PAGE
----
- THE FUTURE OF PRIVATE RENTED PROPERTY
"biggest upheaval in housing legislation for over 25 years" is about to become law which is to take effect in August next year.
It could change the face of the private rented sector forever and destroy the popular buy-to-let market in the process.
When the Housing Bill receives Royal assent, expected by the end of November, many professional proprietors may disinvest and turn to other business warns the Residential Landlords Association.
"And if that happens, the rogues would move in which is the complete opposite of what the Government
Tenants will face higher rents as compliance costs are passed on. And many small landlords are likely to leave the sector, too. They will not want to lose control of deposits or face the cost and trouble of dealing with what they see as bureaucratic local authorities."
Said the RLA Chairman, Alan Ward.
The Residential Landlords Association, whose members own over 100,000 UK properties, has worked closely with the Government during the Bill's consultation process, but is still apprehensive about its likely effect on the property market.
"The Government has agreed to relax some of the more Draconian features as a result of the RLA's arguments,"
says Alan Ward, "but many others still remain and add up to a huge bureaucracy.
Some of the more recent buy-to-let investors, up to a third of the country's current 750,000 landlords could learn a harsh financial lesson. These 'amateur' landlords who were attracted to invest in the buy-to-let boom and manage their property through agents, could face more red tape than they bargained for.
Some invested to boost their pension, others just wanted a quick capital gain, but they didn't expect to cope with the mystifying licensing laws that this Bill contains.
What might have begun as a property to see a son or daughter through their university years could now need licensing as a House in Multiple Occupancy and be governed by strict legislation.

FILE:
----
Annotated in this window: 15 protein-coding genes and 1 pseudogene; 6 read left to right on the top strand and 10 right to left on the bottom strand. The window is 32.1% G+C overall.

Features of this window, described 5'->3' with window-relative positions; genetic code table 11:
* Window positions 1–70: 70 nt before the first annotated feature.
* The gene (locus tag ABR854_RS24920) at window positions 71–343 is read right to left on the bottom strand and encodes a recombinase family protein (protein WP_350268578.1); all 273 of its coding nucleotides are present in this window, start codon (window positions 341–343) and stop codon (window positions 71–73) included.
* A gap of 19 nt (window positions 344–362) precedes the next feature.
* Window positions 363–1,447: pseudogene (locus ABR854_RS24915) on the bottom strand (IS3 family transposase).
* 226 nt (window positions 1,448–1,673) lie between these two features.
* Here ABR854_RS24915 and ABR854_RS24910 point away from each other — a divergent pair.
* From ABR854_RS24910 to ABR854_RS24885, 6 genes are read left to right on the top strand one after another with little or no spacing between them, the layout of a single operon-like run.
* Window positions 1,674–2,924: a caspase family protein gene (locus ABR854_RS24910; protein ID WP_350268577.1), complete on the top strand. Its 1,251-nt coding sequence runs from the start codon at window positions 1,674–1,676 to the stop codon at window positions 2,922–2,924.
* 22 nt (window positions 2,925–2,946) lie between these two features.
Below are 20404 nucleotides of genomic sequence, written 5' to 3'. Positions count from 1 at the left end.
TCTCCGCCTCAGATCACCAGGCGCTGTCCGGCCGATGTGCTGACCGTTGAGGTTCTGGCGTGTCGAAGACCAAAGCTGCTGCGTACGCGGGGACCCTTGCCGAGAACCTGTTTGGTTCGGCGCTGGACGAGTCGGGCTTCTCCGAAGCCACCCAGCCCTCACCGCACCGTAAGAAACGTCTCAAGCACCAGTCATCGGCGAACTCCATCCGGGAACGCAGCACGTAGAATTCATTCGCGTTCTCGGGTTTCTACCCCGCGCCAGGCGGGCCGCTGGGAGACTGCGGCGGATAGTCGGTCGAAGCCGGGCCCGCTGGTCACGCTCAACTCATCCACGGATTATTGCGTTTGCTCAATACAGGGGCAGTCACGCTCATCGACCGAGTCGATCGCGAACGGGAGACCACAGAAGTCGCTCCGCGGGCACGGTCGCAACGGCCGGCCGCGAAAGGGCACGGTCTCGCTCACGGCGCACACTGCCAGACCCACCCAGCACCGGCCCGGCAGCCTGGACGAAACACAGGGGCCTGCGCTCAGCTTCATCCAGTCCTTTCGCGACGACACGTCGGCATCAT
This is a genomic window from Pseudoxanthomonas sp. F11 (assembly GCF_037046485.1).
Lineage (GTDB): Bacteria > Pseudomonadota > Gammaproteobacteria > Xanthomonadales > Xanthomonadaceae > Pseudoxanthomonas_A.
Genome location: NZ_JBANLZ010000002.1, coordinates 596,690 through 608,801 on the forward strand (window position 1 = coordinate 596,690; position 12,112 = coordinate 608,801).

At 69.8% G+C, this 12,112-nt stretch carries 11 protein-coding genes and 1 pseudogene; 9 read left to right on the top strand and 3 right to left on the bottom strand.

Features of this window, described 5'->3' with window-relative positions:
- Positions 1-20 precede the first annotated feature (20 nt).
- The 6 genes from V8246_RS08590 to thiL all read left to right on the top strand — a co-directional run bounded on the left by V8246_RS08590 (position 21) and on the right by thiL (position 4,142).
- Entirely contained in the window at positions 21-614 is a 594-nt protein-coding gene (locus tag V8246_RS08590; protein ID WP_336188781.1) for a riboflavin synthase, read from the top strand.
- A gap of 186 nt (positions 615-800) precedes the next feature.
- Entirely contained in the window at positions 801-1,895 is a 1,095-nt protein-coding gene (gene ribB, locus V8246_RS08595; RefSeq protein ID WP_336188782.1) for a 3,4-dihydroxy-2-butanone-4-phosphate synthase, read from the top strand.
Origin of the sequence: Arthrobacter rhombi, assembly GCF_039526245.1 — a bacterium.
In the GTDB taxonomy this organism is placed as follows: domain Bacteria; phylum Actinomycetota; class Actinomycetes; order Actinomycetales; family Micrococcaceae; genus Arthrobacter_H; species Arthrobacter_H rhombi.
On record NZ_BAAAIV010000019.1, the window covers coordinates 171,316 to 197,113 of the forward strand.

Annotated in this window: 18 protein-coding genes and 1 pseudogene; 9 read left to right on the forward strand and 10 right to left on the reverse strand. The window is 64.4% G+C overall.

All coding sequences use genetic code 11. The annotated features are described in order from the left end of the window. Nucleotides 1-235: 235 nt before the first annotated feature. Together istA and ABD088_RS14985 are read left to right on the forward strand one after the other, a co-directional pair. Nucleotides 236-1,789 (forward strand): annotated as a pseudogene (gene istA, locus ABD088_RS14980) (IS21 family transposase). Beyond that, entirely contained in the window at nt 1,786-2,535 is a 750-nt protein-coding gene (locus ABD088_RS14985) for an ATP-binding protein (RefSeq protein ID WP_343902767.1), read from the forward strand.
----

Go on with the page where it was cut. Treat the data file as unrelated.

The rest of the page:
To fall foul could mean a £20,000 fine and the loss of a year's rent. And, in the meantime, landlords would not even be able to obtain possession.
Different local authorities will have different criteria for other forms of 'selective licensing' there is no national standard and landlords in breach will not be allowed to operate. They will be stripped of their entitlement to rent, which may affect their ability to pay the mortgage. And, an 'illegal' property owner would not be able to give a Section 21 notice to end a tenancy. Therefore the property can't even be sold. Therefore backing the owner into a corner!
Those that do make it through will face the cost of obtaining licenses
as well as carrying out costly works which will be needed to ensure compliance."
But the licensing issue is only one of the provisions to cause concern.
For the first time, many property owners will have to apply to license
their properties and, in order to pass a 'fit and proper person' test, their backgrounds will be examined.
Deposits will either have to be paid to a Government appointed body or be underwritten by insurance.
Where a property is not licensed a Management Order can be made. This means the local authority can take over and run the property. Rent will only be handed over to the landlord when expenses have been met.
If a property is unoccupied, the local authority will be able to make an Empty Homes Management Order to take over the property, authorise costly works at the landlord's expense, and then let it out them.
Antisocial behaviour provisions, contained in licenses, mean that a landlord will be responsible for controlling tenants and failure to comply could mean loss of